Tuskegee Veterans, Kamau Bring Message of Responsibility

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Tuskegee Veterans, Kamau Bring Message of Responsibility

by Ari Armstrong, July 24, 2003

Hopefully both sides of the affirmative action debate can agree that the ultimate goal is to make the program superfluous. That is, once black students attain more academic success at younger ages, they will find it easy to be admitted to top colleges, whether or not affirmative action programs exist.

Obviously many of the problems within the African American community have their roots in slavery and racism. I think a variety of ill-founded government programs are also partly to blame. Ultimately, though, the most important solution is individual achievement.

Even though the Tuskegee Airmen faced overt racism, they persevered, they overcame, and they proved they're just as good as anybody else -- in fact better than most. These great men, veterans of America's military, soon will congregate in Denver to celebrate their achievements and remember their struggles. Every American is indebted to these men for their courage. The Tuskegee Airmen, and many others like them, have done more to achieve racial equality than any government program could.

Monte Whaley wrote a very nice article about the Tuskegee Airmen for the July 23 Denver Post. At a school talk, the "airmen told stories of their battles with both the enemies abroad and American prejudice. They explained how they were expected to get off a sidewalk when they saw a white person coming, even though the country was fighting a war to protect freedom." Get off the sidewalk -- what a shameful aspect of American history.

Honor is something the Tuskegee Airmen earned. It is not in boastfulness, but in quiet pride, that James Harvey said, "We shot down all the obstacles. We turned out better than our instructors." Whaley adds, "Just under 1,000 men got their wings as Tuskegee Airmen. They flew more than 15,000 missions in World War II. They escorted more than 200 bomber missions and never lost a bomber to an enemy fighter, Harvey said. They earned 150 Distinguished Flying Crosses."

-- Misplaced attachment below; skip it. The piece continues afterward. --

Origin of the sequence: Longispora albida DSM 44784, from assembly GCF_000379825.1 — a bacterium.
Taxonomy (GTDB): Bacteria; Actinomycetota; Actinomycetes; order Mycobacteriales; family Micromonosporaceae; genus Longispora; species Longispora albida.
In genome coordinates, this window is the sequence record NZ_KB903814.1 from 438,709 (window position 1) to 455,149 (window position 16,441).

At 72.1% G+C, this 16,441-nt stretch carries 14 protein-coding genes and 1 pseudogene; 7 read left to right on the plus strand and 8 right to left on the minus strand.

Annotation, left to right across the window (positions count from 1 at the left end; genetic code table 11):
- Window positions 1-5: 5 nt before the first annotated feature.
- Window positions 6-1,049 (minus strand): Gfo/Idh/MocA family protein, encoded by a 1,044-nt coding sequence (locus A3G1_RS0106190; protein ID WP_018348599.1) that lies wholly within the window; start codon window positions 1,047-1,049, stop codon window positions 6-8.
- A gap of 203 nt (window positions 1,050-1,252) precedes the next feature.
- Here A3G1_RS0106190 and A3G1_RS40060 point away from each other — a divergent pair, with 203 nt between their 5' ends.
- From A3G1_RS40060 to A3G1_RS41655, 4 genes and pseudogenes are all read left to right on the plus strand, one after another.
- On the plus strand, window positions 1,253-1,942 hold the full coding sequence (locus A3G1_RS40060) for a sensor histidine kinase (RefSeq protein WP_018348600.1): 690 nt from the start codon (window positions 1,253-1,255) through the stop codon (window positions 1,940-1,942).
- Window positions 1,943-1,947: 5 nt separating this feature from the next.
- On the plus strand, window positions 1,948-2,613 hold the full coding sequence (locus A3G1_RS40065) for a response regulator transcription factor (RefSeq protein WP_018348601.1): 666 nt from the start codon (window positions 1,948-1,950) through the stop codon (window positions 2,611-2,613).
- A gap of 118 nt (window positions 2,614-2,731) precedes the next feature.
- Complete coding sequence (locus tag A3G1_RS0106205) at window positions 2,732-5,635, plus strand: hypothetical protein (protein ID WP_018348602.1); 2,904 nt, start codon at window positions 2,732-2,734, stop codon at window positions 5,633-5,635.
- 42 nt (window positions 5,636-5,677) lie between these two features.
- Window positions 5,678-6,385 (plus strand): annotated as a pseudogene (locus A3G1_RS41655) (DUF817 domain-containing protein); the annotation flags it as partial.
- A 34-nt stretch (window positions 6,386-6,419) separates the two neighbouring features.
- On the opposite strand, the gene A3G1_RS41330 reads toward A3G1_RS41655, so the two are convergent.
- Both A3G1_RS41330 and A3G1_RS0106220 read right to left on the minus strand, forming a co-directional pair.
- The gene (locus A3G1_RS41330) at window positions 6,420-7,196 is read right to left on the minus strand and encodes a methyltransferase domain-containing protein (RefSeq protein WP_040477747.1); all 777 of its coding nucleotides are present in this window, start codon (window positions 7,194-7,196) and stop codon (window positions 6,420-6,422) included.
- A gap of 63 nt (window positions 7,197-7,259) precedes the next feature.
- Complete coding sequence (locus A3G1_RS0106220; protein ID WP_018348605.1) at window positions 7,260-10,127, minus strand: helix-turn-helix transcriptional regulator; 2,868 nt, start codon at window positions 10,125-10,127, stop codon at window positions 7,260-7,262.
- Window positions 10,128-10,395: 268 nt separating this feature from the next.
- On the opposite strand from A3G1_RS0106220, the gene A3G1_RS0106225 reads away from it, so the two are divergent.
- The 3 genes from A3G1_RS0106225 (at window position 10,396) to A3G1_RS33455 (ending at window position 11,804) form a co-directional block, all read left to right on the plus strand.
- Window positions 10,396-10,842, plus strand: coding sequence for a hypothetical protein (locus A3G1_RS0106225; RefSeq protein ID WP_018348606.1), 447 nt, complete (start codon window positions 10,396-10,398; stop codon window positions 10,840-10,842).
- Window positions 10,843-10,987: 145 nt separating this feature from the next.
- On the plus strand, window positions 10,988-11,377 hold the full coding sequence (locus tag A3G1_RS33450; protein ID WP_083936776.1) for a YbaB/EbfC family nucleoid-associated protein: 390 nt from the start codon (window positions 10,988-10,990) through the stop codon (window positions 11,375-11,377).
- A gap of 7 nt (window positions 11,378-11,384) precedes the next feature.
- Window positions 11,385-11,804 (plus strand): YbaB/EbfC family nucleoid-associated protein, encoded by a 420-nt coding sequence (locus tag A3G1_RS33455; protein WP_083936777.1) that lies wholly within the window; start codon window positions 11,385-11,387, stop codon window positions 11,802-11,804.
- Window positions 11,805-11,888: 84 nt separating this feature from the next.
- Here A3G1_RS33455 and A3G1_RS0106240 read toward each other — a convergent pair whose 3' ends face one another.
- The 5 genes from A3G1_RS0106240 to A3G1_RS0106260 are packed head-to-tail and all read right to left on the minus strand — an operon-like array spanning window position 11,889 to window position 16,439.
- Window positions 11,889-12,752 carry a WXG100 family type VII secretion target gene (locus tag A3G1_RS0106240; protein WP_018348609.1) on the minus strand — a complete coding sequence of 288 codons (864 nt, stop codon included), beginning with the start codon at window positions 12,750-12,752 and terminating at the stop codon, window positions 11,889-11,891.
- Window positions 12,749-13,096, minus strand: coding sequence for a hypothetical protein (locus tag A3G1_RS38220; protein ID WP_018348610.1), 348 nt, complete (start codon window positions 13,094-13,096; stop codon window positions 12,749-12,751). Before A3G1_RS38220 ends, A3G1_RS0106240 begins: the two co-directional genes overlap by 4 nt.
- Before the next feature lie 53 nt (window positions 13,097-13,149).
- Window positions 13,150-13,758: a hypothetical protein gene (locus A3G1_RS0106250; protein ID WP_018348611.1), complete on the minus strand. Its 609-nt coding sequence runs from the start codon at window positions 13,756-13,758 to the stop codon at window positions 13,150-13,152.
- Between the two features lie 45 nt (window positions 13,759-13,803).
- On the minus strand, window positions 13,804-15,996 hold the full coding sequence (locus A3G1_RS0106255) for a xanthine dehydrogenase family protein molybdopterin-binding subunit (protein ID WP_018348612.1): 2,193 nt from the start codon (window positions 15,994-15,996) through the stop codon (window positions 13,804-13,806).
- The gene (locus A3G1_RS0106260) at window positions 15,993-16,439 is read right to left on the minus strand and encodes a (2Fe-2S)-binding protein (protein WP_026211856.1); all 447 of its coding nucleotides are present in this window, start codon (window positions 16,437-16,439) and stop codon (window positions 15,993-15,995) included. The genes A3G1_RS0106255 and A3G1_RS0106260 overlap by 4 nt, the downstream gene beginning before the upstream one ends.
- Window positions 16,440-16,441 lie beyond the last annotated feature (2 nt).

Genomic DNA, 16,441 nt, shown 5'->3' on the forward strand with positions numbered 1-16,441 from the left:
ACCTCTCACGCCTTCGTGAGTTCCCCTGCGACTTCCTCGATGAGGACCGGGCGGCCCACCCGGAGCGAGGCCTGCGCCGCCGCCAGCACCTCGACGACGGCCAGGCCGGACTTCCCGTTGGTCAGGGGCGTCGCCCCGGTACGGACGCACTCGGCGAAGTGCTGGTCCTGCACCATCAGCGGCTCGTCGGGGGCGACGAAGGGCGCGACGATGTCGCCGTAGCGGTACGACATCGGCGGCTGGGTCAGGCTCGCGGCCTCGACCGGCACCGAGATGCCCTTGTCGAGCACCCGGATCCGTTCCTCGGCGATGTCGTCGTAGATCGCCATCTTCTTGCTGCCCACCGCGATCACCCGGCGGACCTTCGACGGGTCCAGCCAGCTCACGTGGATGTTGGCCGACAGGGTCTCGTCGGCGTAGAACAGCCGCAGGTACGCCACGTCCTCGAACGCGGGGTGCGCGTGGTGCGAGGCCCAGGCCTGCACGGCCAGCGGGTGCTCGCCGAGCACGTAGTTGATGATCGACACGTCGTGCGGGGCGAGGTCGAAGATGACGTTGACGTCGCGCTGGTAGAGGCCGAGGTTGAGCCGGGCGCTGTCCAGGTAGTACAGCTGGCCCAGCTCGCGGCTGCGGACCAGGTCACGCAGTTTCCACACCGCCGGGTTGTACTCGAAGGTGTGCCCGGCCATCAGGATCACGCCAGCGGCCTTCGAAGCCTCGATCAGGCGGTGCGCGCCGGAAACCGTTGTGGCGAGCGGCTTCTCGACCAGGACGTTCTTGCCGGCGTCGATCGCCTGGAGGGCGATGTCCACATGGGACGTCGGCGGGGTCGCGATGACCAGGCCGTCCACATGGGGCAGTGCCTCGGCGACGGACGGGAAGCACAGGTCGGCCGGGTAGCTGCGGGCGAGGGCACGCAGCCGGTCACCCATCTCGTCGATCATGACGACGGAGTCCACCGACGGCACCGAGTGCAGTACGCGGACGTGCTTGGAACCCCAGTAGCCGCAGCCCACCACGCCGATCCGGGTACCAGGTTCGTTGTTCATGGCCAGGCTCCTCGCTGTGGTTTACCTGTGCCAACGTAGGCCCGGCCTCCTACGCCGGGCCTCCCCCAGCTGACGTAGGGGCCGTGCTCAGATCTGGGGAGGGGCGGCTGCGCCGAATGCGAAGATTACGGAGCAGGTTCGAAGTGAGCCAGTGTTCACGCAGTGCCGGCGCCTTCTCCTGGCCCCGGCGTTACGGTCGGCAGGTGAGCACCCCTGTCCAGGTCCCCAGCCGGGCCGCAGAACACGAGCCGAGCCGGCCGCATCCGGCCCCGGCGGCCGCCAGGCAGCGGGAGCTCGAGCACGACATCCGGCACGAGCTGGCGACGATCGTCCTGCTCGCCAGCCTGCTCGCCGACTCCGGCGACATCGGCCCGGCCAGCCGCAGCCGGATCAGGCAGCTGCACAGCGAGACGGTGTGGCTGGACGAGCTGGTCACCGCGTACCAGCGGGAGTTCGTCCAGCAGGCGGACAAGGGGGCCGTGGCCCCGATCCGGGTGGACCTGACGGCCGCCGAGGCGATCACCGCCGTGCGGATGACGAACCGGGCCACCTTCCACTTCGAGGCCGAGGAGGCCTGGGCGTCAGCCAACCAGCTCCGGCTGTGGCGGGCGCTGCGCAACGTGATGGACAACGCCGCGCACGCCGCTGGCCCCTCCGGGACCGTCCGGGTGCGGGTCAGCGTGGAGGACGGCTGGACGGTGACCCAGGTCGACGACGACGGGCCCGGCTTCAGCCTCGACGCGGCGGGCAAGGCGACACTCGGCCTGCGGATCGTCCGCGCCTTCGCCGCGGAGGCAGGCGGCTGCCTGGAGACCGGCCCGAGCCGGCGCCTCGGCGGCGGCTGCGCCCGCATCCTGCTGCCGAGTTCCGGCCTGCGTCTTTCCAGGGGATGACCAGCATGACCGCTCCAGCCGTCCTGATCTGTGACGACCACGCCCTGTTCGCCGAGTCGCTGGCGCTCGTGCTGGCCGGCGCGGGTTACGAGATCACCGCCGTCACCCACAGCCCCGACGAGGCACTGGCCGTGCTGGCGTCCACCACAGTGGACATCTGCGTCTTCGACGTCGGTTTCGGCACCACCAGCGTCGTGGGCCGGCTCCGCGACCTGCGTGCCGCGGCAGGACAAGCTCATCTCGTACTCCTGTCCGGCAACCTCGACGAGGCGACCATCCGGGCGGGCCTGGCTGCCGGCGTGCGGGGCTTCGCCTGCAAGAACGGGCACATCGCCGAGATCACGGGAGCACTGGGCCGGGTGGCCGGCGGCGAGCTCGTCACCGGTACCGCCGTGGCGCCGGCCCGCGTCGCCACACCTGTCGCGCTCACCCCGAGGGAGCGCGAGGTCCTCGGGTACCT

Whaley continues, "The Tuskegee Airmen's story is rarely told in high school history classes, said Allare Gaskin, a Cherry Creek High School graduate and teacher at Summerbridge [where Harvey spoke]. Gaskin, whose black grandfather flew in the Pacific theater in World War II, said the lessons of self-reliance and grit taught by the Tuskegee Airman should be stressed in today's classrooms. 'Seeing stuff like that makes you realize that you don't have to become the victim,' Gaskin said."

A columnist for the Post, Pius Kamau, a physician and immigrant from Kenya, has written a couple articles recently that are as tough as they are inspiring. On July 17, Kamau discussed the recent police shooting of a disabled black child who was armed with a knife. Kamau writes:

What I lament is the community's short memory. We meet for a few hours, make a couple of speeches about how terrible the police are, and then disappear behind our barricades... Paul Childs lived a dysfunctional life, in a dysfunctional home where people were threatening each other with knives on a regular basis and where calling 911 became a police taunting game... Clearly this is a troubled home, a troubled group of people. No one lives in a vacuum; neighbors know what's happening next door. So where was the community? Why didn't they insert themselves to help this family find its feet and to help the mentally challenged child?

Libertarians who want to cut government social programs must remember that the responsibility falls on them -- on us -- to help people out when they need it.

Kamau adds, "We must never stop teaching our children right from wrong, and the beauty and importance of a good education." He notes the "importance of education and faithfulness to spouse and family... lessons that every adult black man and woman need to learn and pass along to peers, elders and youngsters." But these are universal lessons.

Kamau wrote another excellent column July 23 about Kobe Bryant, noting, "People who would be role models do not have sex with strangers." Kamau continues, "An athlete becomes a role model by going far beyond what we pay him to do... Role models are people we grow to respect. They live exemplary lives that youth should aspire to emulate and other adults look up to as examples of what's good in our communities. Respect is something that is earned."

Now, I disagree with Kamau about foreign policy and various political programs. But these differences concern me little. I hope my own children (when they come) are privileged to know role models like Kamau and the Tuskegee Airmen. I hope that I myself can consistently adopt Kamau's wisdom and teach it to my kids. Respect is something that is earned.

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